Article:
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Take it Back by Kia Abdullah

Zara Kaleel is a high-flying barrister who quits her job to work at a sexual assault referral centre. When a young white girl accuses four Muslim classmates of rape, she takes on the case. Zara finds herself at the centre of a media frenzy that spills out onto the streets of East London. Zara shows strength in quiet and familiar ways: by refusing to yield her values to please other people, by making decisions for herself, by standing up for the weak but also asking for help when needed. She is flawed and vulnerable but also intelligent, persistent and resilient. Perhaps most interestingly, she encourages us to question what Muslim women in the public eye are and aren’t allowed to be.

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Placing the reader in the kind of moral quandary that real-life jurors have to face, Take it Back presents two sides of a complex and emotive court case and asks who should be believed.
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The Things We Thought We Knew by Mahsuda Snaith

Ravine Roy is the central character of Snaith’s first novel. She's brought up on a Leicester council estate and has chronic pain which has left her bed-bound in her mum's flat. She's great because she is complex: funny, irreverent but also full of fear and inner conflict. Her Bangladeshi heritage plays a part in her story but is not the central focus. Her Britishness, class, surroundings and the people she knows also contributes greatly to who she is as a person.

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Both an engaging character study and deftly drawn mystery, Snaith’s debut revolves around a reclusive loner on a Leicester council estate haunted by secrets and intrigues.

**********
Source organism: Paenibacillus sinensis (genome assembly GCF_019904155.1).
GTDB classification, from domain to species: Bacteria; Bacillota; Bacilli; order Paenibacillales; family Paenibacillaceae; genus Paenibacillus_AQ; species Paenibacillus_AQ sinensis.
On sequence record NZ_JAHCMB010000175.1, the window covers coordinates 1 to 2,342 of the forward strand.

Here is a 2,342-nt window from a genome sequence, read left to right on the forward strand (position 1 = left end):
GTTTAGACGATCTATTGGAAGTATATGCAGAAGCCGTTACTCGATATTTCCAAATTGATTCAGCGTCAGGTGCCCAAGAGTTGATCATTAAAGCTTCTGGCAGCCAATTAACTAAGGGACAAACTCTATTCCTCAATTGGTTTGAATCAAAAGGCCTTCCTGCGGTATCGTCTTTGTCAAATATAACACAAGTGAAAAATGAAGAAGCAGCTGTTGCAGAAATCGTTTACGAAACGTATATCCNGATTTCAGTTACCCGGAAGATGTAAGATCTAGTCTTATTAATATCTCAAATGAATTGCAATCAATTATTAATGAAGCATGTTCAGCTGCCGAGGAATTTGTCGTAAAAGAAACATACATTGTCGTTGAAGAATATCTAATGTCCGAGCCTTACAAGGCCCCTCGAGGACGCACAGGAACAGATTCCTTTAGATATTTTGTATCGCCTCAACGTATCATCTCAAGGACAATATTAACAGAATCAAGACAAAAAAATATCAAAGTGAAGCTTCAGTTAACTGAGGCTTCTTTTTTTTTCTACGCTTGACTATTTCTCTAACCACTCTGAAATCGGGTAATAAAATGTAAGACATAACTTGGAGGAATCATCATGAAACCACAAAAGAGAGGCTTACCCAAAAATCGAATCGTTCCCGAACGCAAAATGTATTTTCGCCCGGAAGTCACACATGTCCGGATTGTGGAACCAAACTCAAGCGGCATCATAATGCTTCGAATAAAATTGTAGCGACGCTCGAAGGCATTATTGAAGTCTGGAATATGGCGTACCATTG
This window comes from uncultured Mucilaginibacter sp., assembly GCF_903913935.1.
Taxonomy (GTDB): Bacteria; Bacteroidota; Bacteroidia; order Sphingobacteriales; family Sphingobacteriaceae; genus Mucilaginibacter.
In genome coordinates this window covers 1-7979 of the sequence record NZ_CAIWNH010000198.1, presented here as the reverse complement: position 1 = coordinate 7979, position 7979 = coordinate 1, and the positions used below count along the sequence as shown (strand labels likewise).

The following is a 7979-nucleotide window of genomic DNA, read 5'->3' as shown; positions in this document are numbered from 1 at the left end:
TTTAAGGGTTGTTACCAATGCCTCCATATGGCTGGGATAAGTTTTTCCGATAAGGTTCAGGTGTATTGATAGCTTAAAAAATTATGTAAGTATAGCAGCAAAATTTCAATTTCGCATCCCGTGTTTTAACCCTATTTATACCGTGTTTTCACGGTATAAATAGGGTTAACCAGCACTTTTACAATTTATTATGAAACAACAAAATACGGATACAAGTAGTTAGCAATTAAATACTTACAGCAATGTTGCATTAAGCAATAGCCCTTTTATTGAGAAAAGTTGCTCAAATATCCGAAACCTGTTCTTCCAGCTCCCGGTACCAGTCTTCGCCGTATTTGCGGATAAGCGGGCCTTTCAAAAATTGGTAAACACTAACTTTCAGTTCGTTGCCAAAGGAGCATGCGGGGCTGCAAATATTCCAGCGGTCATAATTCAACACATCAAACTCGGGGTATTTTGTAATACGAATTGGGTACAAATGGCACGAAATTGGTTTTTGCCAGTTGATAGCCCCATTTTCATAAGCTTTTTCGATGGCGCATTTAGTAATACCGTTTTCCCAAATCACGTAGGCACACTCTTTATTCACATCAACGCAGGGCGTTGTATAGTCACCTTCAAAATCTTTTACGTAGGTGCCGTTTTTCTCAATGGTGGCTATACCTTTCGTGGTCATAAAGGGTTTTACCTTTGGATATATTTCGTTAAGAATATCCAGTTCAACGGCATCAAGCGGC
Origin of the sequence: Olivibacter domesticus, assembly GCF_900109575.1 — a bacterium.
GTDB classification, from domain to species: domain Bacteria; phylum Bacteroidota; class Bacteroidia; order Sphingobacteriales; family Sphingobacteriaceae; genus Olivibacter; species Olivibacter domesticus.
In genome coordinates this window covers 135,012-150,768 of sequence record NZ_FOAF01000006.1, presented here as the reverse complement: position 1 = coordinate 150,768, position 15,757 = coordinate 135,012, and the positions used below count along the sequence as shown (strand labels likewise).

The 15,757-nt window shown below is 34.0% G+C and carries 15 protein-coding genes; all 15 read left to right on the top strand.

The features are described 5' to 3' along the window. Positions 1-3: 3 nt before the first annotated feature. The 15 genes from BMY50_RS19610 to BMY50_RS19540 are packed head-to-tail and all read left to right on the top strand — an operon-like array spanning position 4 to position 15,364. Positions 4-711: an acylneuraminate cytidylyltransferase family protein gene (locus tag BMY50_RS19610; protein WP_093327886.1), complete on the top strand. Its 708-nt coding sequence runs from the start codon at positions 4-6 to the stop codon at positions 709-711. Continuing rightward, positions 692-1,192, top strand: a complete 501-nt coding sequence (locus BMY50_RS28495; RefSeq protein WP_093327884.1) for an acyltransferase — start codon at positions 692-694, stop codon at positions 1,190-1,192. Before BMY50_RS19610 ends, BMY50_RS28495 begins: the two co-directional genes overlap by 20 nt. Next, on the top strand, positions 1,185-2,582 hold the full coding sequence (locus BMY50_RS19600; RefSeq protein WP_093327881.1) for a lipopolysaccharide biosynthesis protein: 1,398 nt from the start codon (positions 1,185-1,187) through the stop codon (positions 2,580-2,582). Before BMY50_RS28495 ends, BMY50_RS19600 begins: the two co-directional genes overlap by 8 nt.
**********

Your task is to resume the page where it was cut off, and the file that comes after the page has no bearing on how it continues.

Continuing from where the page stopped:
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Sofia Khan is Not Obliged by Ayisha Malik

Challenging media stereotypes of young, hijabi women, Sofia Khan is a sort of Muslim Bridget Jones. There are more and more of these types of books now, but five years ago it was still a rare thing to have a protagonist like this. The book was met with critical acclaim, which for its genre was quite unique – Muslims and non-Muslims alike seemed to think it both funny and heartfelt.

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Boasting a wonderfully endearing and relatable lead character, Malik’s side-splitting comedy paints a series of vivid set pieces of modern Muslim romance, family and womanhood.

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The Family Tree by Sairish Hussain

An intergenerational story about love, loyalty and hope. It tells the story of Amjad and his children Saahil and Zahra. Zahra’s world is alight with politics and activism. It is a story about love, laughter and resilience.

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As compassionate as it is unflinching, Hussain’s poignant debut about a British Muslim father and his two children tells an inter-generational story of love, loyalty and hope.
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Would I Lie To You? by Aliya Ali-Afzal

Faiza is a British-Pakistani who is married to white, British, Tom. She’s fiercely protective and devoted to her family, but she has been lying to them. A strong, funny woman who can hold her own in any situation, she also experiences the insecurities that we all do, around getting older. She speaks Urdu and Russian and used to have a high-powered job in the City, but now organises balls and auctions on the cliquey school charity committee.

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Tackling themes of class, race and social expectation with a wicked wit and warm heart, Would I Lie to You? finds a wife and mother prepared to do almost anything to preserve the lifestyle she has painstakingly built up.
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It’s wonderful to see the differences in characters and nuanced writing, that has previously been hard to find on our bookshelves. Stories change us in whispers. They build bridges from our experiences to those of others, and in doing make the world better for all of us.